aarn tateBPL Member
Sports science research shows that the most important factor determining the energy required to carry a given weight and to create the least strain on the body is the closeness of the center of gravity of the load to the center of gravity of the body. This has been found to be even more important than the weight/ volume ratio.
Lets call the distance between the center of gravity of the load and that of the body the load leverage distance. The greater this distance the more leverage the load creates on back and shoulders, increasing the forces acting on the body substantially above that due to the weight alone. Another important factor is the length of your back. A pack with the same weight and load leverage distance will create much higher forces on the body of a person with a short back, that a person with a long back. This is often the reason why short women in particular cannot carry the same loads as men. They have to work harder to carry the same weight.
Therefore for a pack comparison to be truly authoritative the load leverage distance should be included along with the weight/ volume ratio. A composite value combining these 2 factors would be highly accurate, and take a lot of the subjectivity out of a comparative analysis. You start with an accurate determination of the forces acting on the body by a given load due to the each design geometry. Once this is known, you can evaluate comfort much more accurately.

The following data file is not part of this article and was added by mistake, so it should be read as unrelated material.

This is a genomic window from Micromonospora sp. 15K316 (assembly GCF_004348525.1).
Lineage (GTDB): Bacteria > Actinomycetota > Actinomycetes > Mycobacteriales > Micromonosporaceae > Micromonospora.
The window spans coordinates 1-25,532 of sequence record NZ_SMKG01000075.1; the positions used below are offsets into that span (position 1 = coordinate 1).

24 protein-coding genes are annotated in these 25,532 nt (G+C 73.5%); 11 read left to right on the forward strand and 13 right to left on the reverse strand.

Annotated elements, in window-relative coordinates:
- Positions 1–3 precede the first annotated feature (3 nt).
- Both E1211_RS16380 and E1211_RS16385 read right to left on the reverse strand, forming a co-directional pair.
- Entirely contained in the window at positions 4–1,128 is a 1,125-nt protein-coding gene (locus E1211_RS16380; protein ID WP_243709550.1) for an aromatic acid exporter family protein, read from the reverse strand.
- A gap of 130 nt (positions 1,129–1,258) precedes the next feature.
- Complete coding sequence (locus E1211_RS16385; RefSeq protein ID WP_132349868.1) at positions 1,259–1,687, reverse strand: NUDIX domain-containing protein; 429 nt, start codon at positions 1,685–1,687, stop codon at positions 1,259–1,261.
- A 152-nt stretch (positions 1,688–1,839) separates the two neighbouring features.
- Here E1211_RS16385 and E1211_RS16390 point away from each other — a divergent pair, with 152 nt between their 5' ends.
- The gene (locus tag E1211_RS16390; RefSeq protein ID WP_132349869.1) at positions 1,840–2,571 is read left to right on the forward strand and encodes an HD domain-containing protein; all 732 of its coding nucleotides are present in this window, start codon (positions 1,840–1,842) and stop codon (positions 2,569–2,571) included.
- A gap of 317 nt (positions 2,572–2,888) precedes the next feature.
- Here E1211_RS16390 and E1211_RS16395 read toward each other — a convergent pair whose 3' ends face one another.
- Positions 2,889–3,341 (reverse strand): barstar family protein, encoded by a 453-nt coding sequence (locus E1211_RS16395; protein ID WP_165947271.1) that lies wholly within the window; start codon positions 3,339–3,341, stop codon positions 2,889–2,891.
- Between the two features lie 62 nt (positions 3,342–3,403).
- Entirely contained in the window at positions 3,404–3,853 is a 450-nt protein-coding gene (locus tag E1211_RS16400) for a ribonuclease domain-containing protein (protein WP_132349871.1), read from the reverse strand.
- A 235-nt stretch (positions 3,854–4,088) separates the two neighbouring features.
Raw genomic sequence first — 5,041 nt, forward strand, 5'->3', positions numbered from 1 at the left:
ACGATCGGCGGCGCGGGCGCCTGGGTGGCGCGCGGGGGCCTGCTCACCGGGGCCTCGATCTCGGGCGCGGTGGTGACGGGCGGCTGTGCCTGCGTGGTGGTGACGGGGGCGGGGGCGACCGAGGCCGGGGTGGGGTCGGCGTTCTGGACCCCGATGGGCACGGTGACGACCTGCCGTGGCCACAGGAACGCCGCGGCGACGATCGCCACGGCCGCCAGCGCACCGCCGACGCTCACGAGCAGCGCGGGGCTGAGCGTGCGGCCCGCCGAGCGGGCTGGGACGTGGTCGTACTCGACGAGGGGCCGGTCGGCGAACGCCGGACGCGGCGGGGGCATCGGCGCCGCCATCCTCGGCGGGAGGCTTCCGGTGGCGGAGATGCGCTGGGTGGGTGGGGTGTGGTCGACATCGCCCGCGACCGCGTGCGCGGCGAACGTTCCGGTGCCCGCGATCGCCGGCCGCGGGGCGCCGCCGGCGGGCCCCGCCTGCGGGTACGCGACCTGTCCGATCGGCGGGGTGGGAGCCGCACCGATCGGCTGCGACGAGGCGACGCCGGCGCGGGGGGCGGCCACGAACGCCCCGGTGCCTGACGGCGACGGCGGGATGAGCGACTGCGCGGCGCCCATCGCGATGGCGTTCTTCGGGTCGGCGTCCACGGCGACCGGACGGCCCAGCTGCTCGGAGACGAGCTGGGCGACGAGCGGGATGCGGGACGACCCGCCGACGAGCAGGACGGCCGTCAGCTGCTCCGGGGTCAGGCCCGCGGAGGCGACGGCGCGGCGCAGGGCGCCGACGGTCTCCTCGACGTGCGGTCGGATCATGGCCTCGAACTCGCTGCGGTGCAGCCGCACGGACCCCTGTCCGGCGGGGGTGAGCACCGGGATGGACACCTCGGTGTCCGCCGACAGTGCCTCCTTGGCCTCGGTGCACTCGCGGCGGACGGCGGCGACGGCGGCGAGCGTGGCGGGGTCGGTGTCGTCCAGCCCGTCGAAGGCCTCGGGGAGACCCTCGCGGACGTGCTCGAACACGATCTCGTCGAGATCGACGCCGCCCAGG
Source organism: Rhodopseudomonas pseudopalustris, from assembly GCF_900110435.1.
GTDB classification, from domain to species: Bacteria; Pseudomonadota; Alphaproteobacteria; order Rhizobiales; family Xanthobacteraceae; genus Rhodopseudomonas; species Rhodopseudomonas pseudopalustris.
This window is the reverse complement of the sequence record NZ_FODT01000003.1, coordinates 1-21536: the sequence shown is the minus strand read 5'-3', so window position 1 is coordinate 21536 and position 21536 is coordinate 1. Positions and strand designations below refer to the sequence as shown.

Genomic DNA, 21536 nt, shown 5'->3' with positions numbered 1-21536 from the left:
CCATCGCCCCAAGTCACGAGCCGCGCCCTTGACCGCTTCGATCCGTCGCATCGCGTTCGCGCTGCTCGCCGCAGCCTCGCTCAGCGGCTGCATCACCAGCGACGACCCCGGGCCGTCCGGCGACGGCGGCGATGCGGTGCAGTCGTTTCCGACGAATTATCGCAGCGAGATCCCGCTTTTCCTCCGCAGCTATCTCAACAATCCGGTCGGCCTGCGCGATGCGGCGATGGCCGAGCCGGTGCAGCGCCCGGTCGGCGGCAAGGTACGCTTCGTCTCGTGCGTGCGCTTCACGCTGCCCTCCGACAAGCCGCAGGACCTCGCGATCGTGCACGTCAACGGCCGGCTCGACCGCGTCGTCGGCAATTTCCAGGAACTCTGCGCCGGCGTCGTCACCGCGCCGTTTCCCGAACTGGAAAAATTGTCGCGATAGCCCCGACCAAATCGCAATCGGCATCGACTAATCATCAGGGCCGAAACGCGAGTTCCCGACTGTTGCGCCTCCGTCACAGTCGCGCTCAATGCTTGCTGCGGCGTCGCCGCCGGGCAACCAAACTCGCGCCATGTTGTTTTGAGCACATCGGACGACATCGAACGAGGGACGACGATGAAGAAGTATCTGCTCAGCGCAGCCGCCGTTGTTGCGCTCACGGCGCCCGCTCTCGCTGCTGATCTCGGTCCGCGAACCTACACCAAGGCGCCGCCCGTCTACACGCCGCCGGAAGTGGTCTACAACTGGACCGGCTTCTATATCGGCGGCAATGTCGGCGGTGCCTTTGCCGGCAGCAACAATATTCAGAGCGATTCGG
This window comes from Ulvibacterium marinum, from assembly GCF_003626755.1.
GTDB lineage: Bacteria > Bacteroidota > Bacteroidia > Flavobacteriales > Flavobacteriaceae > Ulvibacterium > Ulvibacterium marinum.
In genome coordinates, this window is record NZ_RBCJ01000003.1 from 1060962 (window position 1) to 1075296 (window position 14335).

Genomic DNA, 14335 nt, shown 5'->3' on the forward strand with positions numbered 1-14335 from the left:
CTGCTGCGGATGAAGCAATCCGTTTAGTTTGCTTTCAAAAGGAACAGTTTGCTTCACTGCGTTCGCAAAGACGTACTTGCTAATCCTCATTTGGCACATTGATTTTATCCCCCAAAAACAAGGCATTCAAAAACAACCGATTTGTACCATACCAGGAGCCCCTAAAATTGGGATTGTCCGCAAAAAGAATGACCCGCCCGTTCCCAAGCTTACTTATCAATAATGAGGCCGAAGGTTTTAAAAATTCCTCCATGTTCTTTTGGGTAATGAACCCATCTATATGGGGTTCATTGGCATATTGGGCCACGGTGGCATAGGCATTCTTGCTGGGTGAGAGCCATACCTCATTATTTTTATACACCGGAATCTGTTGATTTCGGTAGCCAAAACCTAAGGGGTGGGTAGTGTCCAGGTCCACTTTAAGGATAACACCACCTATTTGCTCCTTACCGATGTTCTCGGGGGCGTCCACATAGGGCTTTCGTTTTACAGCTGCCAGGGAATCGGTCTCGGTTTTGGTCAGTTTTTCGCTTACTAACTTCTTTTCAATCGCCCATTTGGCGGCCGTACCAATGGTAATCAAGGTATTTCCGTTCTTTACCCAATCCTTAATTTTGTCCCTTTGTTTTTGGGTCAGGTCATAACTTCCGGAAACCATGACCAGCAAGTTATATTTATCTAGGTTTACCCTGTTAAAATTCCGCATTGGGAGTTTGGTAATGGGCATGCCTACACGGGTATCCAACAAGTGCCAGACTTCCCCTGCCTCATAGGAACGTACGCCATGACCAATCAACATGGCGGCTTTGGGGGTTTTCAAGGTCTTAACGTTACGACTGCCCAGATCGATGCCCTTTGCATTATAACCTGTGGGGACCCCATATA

The load leverage distance is quite easy to determine. The packs can be filled with soft items like sleeping bags and the distance between the front and back of the pack at the mid height can be measured. Half of this distance would be the load leverage distance.
I believe Backpackinglight aims to provide the most authoritative analyses and product comparisons. This was certainly the case with the stove analyses done by Roger. I am disappointed that Roger did not provide the same hard-headed analysis for his pack comparison.
Aarn TateSep 29, 2010 at 2:57 pm #1650010
> Roger would you consider any of these a keeper YOURSELF?
A very good question. many of them were very nice looking packs, very attractive.
But my good wife reminded my of the finite size of the planet Earth. Which means that our house and my gear cupboard also have a finite size. You can see where this is leading?
Yes, we kept a few, for specific functions. The rest have been passed on to Australian & NZ BPL members (kept the postage down) for further field testing. I expect that they will provide some Reader Reviews in due course.
> whether any of these lids actually can be taken off and turned into Daypacks?
Basically no, and that is a design which I strongly dislike anyhow. When I want a daypack I want a real daypack, with enough capacity and good scrub-bashing ability. My preference.
CheersSep 29, 2010 at 3:02 pm #1650011
> the BPL vol vs weight is a tad eye opening … the top in vol/wt is over
> 70% more efficient than the bottom
True, very true. But note that I did add that that figure of merit does not include comfort.
> interestingly enough those packs that had the better vol/wt ratio also
> tended to have the better usd/vol ratio as well
I did not look at that figure of merit myself, so this is a valuable observation. It is especially relevant to novices and those of us with limited budgets. Thanks.
> kind of pops the myth that you need to use UL fabrics to make a decently light pack
Yes, I did note this. I think I commented on this in the assessment of the Shadow. It turns out that the harness is often a major weight factor, but it is the harness which gives the comfort. A trade-off, and everyone will have their own balance point.
CheersSep 29, 2010 at 3:13 pm #1650014
You are of course quite right that the 'load leverage distance' is of significance, and your web site does have a good discussion of this.